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Forest aesthetics, biodiversity, and the perceived appropriateness of ecosystem management practicesAuthor(s): Paul H. Gobster
Source: In: Brunson, Mark W.; Kruger, Linda E.; Tyler, Catherine B.; Schroeder, Susan A., tech. eds. Defining social acceptability in ecosystem management: a workshop proceedings; 1992 June 23-25, Kelso, WA. Gen. Tech. Rep. PNW-GTR-369. Portland, OR: U.S. Department of Agriculture, Forest Service, Pacific Northwest Research Station: 77-97.
Publication Series: Scientific Journal (JRNL)
Station: North Central Research Station
PDF: Download Publication (990.45 KB)
DescriptionThe social acceptability of 'ecosystem management' and related new forestry programs hinges on how people view the forest environment and what it means to them. For many, these conceptions are based on a 'scenic aesthetic" that is dramatic and visual, where both human and natural changes are perceived negatively. In contrast, appreciation of biologically diverse forests created through ecosystem management practices depends on experience of the subtle, multimodal characteristics of a dynamic environment, an aesthetic attitude that is acquired and cognitive rather than immediate and affective. Society is unlikely to quickly adopt this 'ecological aesthetic' as espoused by Aldo Leopold and others. However, the concept of appropriateness could serve as a short-term alternative for resolving perceived conflicts between aesthetic and biodiversity values. Unlike scenic assessments, assessments of appropriateness address the question 'what belongs where?' and work to integrate aesthetic and biodiversity goals rather than to seek absolutes. This concept also ties aesthetics together with land ethics by seeking a harmonious 'fit' between human activity and the natural world. Approaches are outlined that suggest how perceptions of appropriateness might be studied and used in the context of ecosystem management practices. Additional thought is given to how researchers and managers can begin to broaden ideas of forest aesthetics over the long term.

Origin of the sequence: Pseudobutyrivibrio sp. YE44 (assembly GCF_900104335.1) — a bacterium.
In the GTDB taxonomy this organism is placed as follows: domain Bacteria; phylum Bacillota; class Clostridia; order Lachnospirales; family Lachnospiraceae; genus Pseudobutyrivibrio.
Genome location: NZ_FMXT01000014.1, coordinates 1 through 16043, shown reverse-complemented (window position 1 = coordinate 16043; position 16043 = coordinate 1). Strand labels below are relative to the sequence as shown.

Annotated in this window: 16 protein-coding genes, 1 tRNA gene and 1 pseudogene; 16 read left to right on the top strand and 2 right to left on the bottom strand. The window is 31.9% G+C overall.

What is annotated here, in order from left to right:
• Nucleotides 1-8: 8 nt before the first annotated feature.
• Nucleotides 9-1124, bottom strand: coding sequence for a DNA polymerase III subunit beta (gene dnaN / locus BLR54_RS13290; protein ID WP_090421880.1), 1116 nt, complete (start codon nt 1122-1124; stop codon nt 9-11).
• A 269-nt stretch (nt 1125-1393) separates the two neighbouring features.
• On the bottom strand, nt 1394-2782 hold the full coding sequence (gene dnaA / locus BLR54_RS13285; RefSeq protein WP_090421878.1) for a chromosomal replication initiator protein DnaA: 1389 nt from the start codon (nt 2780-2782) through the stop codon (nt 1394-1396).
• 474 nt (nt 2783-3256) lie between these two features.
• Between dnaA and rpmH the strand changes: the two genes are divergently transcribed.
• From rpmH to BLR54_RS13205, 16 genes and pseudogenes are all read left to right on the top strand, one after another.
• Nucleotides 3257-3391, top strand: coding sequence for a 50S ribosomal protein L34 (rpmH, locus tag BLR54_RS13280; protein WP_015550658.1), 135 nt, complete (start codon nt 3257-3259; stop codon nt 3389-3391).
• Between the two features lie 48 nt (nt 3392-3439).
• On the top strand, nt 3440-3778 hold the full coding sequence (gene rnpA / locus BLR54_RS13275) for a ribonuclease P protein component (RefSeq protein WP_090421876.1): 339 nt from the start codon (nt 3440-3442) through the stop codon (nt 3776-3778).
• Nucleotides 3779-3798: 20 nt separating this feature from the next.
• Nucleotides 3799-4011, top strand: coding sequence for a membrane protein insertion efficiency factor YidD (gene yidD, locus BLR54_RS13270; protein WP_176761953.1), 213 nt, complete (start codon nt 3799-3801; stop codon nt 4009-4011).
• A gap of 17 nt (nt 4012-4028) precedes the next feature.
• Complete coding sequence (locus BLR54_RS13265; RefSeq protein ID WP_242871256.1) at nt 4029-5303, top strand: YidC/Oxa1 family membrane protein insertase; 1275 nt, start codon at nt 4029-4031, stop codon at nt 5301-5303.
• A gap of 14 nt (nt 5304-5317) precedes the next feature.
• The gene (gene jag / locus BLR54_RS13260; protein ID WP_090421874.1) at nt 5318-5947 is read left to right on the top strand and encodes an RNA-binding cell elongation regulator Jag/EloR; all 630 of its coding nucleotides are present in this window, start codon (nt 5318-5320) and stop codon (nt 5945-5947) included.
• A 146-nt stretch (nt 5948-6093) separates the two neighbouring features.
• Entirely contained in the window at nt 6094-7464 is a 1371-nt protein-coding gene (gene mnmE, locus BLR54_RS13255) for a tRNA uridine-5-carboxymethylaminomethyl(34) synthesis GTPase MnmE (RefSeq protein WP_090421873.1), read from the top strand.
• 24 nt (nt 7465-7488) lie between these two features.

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CitationGobster, Paul H. 1996. Forest aesthetics, biodiversity, and the perceived appropriateness of ecosystem management practices. In: Brunson, Mark W.; Kruger, Linda E.; Tyler, Catherine B.; Schroeder, Susan A., tech. eds. Defining social acceptability in ecosystem management: a workshop proceedings; 1992 June 23-25, Kelso, WA. Gen. Tech. Rep. PNW-GTR-369. Portland, OR: U.S. Department of Agriculture, Forest Service, Pacific Northwest Research Station: 77-97.
KeywordsScenic beauty, biodiversity, ecological aesthetic, visual management practices, ecosystem management, landscape aesthetic, appropriateness, human-landscape interactions
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